The IceCube research found no anomalies in neutrino flavor shifting, leaving the idea of ​​Lorentz symmetry intact for the time being. While Cattori said these results were somewhat “disappointing” – who wouldn’t want to find new physics, after all? It’s still an important discovery. According to the study, IceCube was able to “unambiguously access the parameter space of quantum gravity physics”. In other words, the results have led to a new path in the theoretical field of quantum gravity that will have all kinds of applications for scientists across fields.

“We think these are great results,” Cattori said. “We have a high sensitivity and we are also the first experiment to get to a region – or ‘phase space,’ the technical word – to really look for it, referring to violations of Lorentz symmetry.

“I am very relieved to finally publish it,” he continued. “From data collection and other issues, it’s just a lengthy effort.”

Even as this initial experiment comes to a bittersweet end, a new beginning is emerging under the Antarctic ice, as well as from other instruments around the world. The IceCube collaboration plans to research their dataset again using new machine learning techniques that may be able to identify anomalies not overlooked in this study. The team also hopes to significantly expand the IceCube in order to obtain a larger data set that may finally reveal traces of space-time anomalies indicative of quantum gravity.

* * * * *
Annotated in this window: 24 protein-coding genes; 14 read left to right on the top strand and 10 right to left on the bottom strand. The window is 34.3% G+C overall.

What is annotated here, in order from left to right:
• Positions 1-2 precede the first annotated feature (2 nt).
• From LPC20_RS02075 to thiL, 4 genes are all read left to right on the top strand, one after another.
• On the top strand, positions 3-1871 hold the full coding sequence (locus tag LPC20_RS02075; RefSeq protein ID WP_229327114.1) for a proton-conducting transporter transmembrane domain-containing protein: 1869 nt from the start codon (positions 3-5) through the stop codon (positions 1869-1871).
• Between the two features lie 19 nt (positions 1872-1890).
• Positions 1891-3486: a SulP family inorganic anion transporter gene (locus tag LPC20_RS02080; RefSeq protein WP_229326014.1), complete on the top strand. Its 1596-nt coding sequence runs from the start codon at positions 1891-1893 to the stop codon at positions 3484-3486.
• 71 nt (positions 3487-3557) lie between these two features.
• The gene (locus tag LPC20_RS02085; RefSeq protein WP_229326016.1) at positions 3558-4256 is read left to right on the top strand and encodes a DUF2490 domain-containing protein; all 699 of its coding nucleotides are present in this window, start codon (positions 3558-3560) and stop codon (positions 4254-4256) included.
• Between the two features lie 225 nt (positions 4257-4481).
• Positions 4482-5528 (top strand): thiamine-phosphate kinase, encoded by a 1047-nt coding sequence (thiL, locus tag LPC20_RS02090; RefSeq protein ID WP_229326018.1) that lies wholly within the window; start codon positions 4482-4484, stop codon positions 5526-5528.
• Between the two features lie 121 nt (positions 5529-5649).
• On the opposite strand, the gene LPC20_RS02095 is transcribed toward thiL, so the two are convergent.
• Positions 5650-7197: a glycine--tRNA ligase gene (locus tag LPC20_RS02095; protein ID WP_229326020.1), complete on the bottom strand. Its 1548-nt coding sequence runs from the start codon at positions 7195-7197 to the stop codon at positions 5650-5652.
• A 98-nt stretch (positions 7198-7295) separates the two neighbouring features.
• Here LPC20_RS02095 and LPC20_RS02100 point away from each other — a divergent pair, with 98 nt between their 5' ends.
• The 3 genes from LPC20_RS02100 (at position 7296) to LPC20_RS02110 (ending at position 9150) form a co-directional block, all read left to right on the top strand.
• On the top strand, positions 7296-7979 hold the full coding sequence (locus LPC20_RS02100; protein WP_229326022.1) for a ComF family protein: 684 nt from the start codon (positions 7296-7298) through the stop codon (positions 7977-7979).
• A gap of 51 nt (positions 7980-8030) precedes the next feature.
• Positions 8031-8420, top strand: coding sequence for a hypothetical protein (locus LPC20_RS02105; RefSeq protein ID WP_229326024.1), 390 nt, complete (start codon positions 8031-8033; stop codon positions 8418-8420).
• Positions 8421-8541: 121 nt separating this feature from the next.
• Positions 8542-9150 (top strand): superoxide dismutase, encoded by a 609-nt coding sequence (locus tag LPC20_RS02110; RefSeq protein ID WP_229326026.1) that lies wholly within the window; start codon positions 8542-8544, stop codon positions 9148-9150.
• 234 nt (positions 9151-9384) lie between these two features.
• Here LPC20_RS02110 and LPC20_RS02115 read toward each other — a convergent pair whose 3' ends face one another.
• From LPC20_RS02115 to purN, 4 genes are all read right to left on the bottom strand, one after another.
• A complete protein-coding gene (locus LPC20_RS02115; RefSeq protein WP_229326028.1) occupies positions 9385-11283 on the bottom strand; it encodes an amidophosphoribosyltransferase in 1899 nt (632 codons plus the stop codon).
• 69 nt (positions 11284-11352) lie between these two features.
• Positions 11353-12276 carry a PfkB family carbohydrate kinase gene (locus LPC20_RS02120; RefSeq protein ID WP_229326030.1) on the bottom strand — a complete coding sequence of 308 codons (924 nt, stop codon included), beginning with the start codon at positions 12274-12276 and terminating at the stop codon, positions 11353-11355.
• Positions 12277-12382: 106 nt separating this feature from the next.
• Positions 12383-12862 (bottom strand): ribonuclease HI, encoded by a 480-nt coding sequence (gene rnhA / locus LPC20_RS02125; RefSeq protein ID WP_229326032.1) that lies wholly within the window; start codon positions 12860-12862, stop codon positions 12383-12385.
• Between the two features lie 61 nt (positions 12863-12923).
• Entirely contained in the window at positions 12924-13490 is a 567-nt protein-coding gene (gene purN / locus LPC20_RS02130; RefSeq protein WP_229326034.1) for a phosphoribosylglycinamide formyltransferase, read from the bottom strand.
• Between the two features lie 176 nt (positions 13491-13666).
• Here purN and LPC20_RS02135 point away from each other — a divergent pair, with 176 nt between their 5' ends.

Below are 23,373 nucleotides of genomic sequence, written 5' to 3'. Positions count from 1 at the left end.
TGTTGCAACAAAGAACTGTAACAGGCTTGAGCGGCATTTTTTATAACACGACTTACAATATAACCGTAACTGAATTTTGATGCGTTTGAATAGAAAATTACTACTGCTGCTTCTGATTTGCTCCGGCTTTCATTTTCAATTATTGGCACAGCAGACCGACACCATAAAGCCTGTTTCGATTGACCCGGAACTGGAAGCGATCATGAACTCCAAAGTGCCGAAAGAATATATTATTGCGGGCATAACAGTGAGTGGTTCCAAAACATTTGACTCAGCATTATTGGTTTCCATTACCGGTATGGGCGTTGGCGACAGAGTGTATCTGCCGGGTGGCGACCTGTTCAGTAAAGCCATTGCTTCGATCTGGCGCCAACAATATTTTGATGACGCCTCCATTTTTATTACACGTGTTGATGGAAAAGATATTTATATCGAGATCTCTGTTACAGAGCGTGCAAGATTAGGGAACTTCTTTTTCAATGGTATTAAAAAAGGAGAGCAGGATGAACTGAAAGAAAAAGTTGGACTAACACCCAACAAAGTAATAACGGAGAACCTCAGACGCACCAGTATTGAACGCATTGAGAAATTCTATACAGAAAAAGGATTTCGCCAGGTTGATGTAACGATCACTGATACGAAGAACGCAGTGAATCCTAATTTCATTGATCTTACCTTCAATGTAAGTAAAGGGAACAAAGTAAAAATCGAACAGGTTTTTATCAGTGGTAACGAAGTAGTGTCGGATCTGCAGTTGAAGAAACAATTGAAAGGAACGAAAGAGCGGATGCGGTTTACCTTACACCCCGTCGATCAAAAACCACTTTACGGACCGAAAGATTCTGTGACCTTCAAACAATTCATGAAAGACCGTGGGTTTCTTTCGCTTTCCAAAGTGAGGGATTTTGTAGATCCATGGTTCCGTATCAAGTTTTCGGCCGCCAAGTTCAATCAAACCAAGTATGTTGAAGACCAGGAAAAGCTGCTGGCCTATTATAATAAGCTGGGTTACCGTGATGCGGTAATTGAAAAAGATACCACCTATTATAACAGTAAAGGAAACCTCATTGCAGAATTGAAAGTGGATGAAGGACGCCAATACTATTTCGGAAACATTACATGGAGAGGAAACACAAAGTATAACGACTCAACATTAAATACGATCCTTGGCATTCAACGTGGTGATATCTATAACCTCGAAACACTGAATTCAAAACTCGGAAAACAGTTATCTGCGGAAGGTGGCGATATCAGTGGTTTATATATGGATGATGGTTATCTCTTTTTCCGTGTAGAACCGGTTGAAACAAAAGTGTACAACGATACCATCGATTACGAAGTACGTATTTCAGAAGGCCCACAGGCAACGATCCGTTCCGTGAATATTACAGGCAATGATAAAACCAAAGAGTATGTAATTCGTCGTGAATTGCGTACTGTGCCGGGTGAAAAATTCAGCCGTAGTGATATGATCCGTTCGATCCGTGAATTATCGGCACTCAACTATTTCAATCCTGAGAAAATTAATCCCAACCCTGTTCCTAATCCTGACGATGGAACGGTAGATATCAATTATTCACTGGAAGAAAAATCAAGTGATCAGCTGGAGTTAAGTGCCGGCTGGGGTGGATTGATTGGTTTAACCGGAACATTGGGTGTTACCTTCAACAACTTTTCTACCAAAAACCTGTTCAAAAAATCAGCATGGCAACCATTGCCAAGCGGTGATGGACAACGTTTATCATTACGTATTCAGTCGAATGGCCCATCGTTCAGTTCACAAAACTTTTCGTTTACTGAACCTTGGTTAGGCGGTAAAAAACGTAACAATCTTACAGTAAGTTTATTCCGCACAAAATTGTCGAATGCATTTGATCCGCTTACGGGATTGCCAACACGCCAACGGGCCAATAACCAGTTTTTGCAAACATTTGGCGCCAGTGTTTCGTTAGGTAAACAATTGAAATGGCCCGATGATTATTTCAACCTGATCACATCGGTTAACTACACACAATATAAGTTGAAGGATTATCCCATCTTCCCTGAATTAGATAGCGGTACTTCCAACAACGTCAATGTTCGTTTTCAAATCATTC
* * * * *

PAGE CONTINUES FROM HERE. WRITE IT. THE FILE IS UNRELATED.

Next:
“In my opinion, there is still a chance,” Cattori said. “This analysis is the first iteration of this kind. We made this a framework for analysis and developed the code, but in a sense, we didn’t do our best because things were still developing.”

“I think there is an opportunity to improve it, but I can’t guarantee how much,” he noted.

Meanwhile, the new findings show that it is possible to examine spacetime itself using slippery particles from the distant universe, providing a way to explore a range of other potential models and experiments.

“Although the motivation of this analysis is to search for evidence of quantum gravity, the formalism we used is model independent, and our results could place limitations on various new physical models, including a new long-range force, dark neutrino energy coupling, scattering Neutrino dark matter, parabolic principle violation and so on,” the IceCube collaboration on the study concluded.